Goose for fall

The season for goose meat starts in November. The poultry is popular in the Kujawy region. Goose dishes are eaten also in Pomorze, although the cuisine of that region is dominated by fish.

Geese have been bred in Poland since the 17th century. Even though today Poland is the largest producer of this meat in Europe, the tradition of eating geese has almost died out. Despite this, during the last few years, goose dishes have begun to be served again, especially in Autumn. “Slowly, but systematically we have been creating our own culinary tradition of serving goose on 11 November, which is St. Martin’s Day, and more importantly, Poland’s National Independence Day. We have chosen goose, because, first of all, it revives the tradition of Polish cuisine and, secondly, it makes delicious meals befitting holiday dinners,” says Piotr Całbecki, Marshal of the Kujawsko-Pomorskie Voivodeship.

Marshal Całbecki recommends his favourite goose dishes. “I like to eat goose with apples and marjoram or czernina or soup made of thick blood and dried fruit,” says Całbecki.  My speciality is boneless goose stuffed with buckwheat and giblets with raw beets with vinegar.

Another favourite regional dish in Kujawy is broth made from goose wings, stuffed goose neck and aspic made of goose feet. Kujawy żur, a traditional soup made from fermented bread or rye flour, is also popular.

Goose breast is a regional product made of prime white Kołuda or oat geese. This bird species is raised in Kołuda Wielka near Inowrocław on a breeding farm in the National Geese Research and Breeding Centre, the only such farm to exist in the world. Geese walk on ranges, meadows and pastures and fallow lands. They use water holes and natural watering places. The goose meat is healthy, clean and free of chemicals. During the last three weeks of their life birds are only fed oats, hence the meat’s excellent taste.

The Kujawy region, situated in the basin of the middle course of the Vistula and upper Notec rivers, boasts many mouth-watering delicacies. These include: plum jam from the Lower Vistula Valley, bread from Stolno, Kujawy holiday ham on the bone as well as sausage in a jar made from a local variety of pork, Zlotnicka Pstra.


Kujawy żur with goose breast - Recipe by Artur Moroz, chef of the Bulaj restaurant in Sopot


bones from roast geese left over from a holiday dinner
1 litre of Kujawy żur in a bottle or homemade leaven made from rye flour
a bunch of mixed vegetables (carrot, leek, celeriac and parsley)
50 g of dried mushrooms
sour cream to add to żur
goose breast cuttings
4 cloves of garlic
2 tablespoons of horseradish
Salt, pepper, marjoram, bay leaves, all spice


Place roast goose bones left over from a holiday dinner in a pot with mixed vegetables, bay leaves and allspice. Cook over low fire for approximately three hours. After this time, you will get a soup full of aroma and not too fatty broth, because most of the fat will have melted during roasting. Next, we strain the broth, add mushrooms that have been soaked in water and cuttings from goose breast.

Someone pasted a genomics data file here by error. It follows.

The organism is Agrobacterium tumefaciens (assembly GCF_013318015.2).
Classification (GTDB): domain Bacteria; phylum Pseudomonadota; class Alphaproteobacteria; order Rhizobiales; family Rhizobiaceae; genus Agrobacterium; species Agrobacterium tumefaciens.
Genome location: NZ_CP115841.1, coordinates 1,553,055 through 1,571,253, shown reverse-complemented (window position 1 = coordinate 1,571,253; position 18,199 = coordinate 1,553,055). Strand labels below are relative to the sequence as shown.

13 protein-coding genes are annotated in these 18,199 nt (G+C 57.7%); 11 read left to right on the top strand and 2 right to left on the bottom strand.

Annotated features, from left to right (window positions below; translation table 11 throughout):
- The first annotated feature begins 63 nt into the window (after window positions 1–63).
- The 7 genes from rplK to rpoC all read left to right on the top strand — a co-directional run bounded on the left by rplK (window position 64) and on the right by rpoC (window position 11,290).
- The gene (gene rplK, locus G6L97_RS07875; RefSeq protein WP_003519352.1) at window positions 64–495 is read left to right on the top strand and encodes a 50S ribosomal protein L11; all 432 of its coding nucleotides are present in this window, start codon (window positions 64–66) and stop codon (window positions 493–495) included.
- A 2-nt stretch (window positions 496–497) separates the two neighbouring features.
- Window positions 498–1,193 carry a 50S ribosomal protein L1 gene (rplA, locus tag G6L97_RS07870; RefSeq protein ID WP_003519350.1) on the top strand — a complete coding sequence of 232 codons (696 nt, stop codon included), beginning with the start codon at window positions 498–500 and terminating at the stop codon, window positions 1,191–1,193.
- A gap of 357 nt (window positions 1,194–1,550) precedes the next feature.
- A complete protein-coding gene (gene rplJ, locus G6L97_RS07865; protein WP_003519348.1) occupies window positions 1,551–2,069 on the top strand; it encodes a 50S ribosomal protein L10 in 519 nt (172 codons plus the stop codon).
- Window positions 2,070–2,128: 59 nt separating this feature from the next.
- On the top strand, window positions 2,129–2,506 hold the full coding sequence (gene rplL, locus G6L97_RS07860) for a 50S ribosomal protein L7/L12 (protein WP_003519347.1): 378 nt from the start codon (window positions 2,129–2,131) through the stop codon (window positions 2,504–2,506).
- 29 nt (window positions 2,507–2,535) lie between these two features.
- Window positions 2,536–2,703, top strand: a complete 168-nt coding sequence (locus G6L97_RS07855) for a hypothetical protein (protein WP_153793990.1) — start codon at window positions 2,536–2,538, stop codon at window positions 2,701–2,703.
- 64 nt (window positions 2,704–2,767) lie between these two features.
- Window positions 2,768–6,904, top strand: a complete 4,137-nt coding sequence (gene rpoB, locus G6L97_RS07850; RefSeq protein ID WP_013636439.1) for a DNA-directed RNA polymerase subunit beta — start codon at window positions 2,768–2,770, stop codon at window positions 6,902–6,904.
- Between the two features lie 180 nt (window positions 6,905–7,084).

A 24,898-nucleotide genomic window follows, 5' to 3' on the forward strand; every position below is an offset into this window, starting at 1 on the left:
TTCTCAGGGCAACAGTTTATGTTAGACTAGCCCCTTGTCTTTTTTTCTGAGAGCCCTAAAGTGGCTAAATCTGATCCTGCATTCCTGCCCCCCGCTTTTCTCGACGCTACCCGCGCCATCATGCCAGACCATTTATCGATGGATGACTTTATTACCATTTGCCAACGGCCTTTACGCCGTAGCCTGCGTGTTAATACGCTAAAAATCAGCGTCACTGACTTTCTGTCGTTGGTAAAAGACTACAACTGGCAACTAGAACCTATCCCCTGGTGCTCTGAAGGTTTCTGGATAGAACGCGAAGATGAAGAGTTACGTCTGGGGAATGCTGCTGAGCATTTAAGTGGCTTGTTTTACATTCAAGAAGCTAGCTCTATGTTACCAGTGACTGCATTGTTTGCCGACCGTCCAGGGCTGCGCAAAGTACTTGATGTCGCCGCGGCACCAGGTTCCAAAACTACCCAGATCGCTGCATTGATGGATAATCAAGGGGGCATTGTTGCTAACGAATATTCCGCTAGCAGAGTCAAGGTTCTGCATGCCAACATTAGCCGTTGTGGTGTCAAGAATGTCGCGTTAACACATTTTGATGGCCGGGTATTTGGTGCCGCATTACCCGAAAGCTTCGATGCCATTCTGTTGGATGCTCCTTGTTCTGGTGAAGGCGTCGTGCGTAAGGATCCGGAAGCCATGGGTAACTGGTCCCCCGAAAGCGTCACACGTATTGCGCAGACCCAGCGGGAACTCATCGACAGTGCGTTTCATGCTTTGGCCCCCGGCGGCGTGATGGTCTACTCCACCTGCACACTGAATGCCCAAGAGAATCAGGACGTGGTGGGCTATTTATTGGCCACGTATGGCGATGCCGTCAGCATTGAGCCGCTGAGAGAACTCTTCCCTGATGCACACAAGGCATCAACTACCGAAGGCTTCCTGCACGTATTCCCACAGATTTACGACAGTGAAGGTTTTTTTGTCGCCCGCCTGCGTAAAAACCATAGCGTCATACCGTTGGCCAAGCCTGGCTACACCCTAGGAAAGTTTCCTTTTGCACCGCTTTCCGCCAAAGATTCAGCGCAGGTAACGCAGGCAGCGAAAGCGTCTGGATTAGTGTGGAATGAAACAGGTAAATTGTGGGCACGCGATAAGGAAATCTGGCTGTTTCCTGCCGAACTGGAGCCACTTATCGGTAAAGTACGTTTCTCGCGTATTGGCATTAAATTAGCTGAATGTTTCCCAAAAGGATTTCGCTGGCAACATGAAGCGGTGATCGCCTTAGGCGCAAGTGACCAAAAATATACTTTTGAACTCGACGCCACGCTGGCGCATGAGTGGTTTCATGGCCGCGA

We continue to keep the soup over a low flame for some time to let the broth absorb the flavour of mushrooms and smoked goose breast. We then pour in the leaven, constantly mixing to keep the texture smooth; as we add the leaven, we taste the soup. It should not be too sour, but just enough so. Finally we add horseradish and  garlic to taste and sour cream to make the soup white.  

Fish in many different forms

Pomorze lands have access to the sea and inland lakes and rivers, their most prized assets. Flounder, perch, cod, and mackerel are smoked, marinated, cooked and fried here. Herrings are very popular – they are soaked in water for a dozen or so hours, marinated in vinegar and seasoned with herring roe or sour cream. Potatoes cooked in skin are served as a side dish. Herrings can be served with scrambled eggs, as soup and in many other ways. In this region, freshwater roaches, perch, bream, pike, pikeperch, eel (eel tripe is a local delicacy) are popular dishes.

Potatoes and bread are important elements of Pomorze’s regional cuisine. Boiled potatoes are added to bread to keep it fresh.  Pancakes called plince are made of fried potatoes.

In Pomorze, a popular bread spread is okrasa – chopped or minced goose meat with lard (in the past also with bones) seasoned with salt and herbs. It is kept in clay pots in a cool place. Czernina  or soup made of goose blood is served locally in different forms. For instance, the inhabitants of this part of Kaszuby which is situated below the Baltic Sea level with their own distinctive culture and language have their own recipe – they serve this soup with dried prunes, apples and pears.

Kashubian leavened pancakes or ruchocze are served warm for dessert. These pancakes are traditionally eaten during Mardi Gras festivities. The so-called brzad  or dried fruits are a popular ingredient of many dishes: boiled in water they make compote; they are  served with meat dishes. Brzad soup is made from dried fruits boiled in water thickened with flour, with sour cream added and sweetened.

Monika Kucia – culinary journalist and author of Cuisine PL, a brochure published during the Polish Presidency of the EU Council to promote Poland’s gastronomy. Co-author with Kurt Scheller of Polish Cuisine Rediscovered.